However, a lengthy primer on the cover published by Peel Hunt in October – titled ‘Reality Check’ – warned of a ‘disconnect’ between Darktrace’s valuation then nearly £7bn and the size of its addressable market. The memo, which included some customers describing Darktrace’s AI-focused products as “snake oil”, wiped out a fifth of the company’s share price.
“There’s a kind of disconnect between marketing material and the actual value you get from it,” says Oyvind Bjerke, the analyst who wrote the Reality Check note. “There is no doubt that they are extremely good at marketing, their presence is very well known. However, it is more difficult to realize how good the technology is.
“Darktrace is very good with customer service, but does it make up with sales and marketing for some of the technology gaps? We are now reevaluating that Darktrace is close to our target price. Some cybersecurity software is vital, [but] Is Darktrace an asset or something that companies will consider essential? Right now, I think it’s somewhere in between. I estimate that around a third of companies will end up getting something like what Darktrace offers.
The company argued that much of the rating is inaccurate while Berenberg, the most optimistic of analysts with a target price of £10 per share, said “Darktrace shares have clearly been caught in a web of disinformation”.
Still trading well ahead of its 250p IPO price, Darktrace tried to focus on letting its performance silence the critics. In a statement, the company highlighted that revenue was up 50% and that it had signed more than 6,500 customers by the end of 2021, a 40% year-over-year increase. However, profitability remains elusive, with adjusted annual profits forecast at just $30 million – falling to a loss of $147.6 million on a pre-tax basis.
Darktrace, which is unable to name customers, claims to have won one of the largest airlines in the world, one of the largest European automotive companies, one of the top 10 telecommunications players in the Americas and one of the largest investment management companies in the world. “As of last report, 86% of Darktrace customers used multiple of its products,” the company said. “And, according to an independent Berenberg survey, 65% of Darktrace users contacted expect to spend more money with the company.”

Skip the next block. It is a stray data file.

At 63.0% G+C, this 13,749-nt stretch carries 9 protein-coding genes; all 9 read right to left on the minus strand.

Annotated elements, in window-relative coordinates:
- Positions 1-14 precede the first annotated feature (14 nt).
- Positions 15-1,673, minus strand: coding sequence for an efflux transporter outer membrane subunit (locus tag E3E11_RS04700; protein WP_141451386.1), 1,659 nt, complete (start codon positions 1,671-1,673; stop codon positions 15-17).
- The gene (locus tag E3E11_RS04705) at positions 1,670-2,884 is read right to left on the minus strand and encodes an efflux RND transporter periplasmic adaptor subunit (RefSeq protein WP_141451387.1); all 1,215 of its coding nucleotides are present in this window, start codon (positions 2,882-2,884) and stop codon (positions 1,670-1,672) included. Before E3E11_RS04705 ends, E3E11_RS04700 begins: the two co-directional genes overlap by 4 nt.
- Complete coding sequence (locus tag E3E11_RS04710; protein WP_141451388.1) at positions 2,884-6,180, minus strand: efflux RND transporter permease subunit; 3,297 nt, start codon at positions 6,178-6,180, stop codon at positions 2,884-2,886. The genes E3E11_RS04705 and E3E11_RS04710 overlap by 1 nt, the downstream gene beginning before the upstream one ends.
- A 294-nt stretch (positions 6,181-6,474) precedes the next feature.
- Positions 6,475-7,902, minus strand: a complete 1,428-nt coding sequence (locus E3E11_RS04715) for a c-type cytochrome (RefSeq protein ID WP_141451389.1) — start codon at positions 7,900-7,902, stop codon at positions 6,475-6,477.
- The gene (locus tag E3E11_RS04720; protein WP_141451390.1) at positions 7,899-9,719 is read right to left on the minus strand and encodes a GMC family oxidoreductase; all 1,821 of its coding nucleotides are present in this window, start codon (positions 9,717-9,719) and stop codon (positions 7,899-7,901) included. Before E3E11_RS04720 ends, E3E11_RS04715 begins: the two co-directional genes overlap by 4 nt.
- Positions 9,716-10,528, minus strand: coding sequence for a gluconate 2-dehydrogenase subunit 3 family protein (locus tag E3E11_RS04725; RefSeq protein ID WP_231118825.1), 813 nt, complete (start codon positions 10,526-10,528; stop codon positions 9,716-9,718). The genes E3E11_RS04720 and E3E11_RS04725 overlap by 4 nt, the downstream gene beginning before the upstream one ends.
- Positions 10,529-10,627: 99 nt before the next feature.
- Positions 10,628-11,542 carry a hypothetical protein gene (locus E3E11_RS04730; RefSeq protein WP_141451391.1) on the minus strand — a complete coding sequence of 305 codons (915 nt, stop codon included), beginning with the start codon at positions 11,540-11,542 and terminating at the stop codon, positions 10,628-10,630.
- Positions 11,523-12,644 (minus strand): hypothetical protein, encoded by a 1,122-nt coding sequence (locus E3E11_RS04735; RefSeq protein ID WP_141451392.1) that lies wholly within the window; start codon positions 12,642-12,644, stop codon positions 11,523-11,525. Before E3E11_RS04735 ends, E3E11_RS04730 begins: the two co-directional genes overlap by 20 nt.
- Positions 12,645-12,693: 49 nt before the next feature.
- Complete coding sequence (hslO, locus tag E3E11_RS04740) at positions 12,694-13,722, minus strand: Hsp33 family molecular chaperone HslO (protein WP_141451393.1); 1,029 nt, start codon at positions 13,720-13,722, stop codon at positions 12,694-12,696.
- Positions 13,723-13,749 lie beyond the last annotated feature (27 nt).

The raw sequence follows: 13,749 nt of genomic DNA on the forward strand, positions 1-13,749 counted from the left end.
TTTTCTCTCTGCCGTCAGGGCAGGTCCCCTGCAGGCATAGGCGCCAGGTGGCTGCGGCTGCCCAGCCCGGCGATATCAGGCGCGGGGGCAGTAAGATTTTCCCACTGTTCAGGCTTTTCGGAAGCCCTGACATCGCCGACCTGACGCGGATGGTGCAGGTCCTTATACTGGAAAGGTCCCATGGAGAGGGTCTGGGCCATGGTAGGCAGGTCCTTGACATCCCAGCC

While the argument about the size of Darktrace’s addressable market may remain moot — the company claims it’s worth up to $41 billion while others peg it at possibly $7 billion — it doesn’t. there is no doubt that the sector could have enormous growth potential.
A source close to the company said the discovery of the Log4j software flaw late last year, described as the “most critical vulnerability of the past decade” that potentially puts millions of web servers across the world at risk. the world, is a “perfect example of why Darktrace was built”.
“They’re great in those circumstances, the ability to be able to detect malicious activity,” the source explains. “As for Shadowfall, it’s a short seller, it’s about driving the stock price down, right.”
Charlie Brennan, an equity analyst at Jefferies, who has an 800p target on the stock, and is his co-broker with Berenberg, said: “I don’t see any scenario where forwards become less aggressive going forward, and c is a key growth engine for cybersecurity companies.
“In Europe, on a large scale, Darktrace is the main player for investors. All Darktrace has done is deliver good news since the flutter – better numbers than expected, forecasts increased, churn rates declined, and net retention rates [among clients] is increasing. “Customers see the value of Darktrace which is backed by won contracts. Enterprises, in general, want more layers of security, not less, and are willing to pay for a differentiated approach from vendors.
And as for Darktrace’s high-octane marketing strategy, it adds to the McLarendeal by extending its sponsorship to Indycar racing as it seeks to take on its American cybersecurity rivals on its home turf.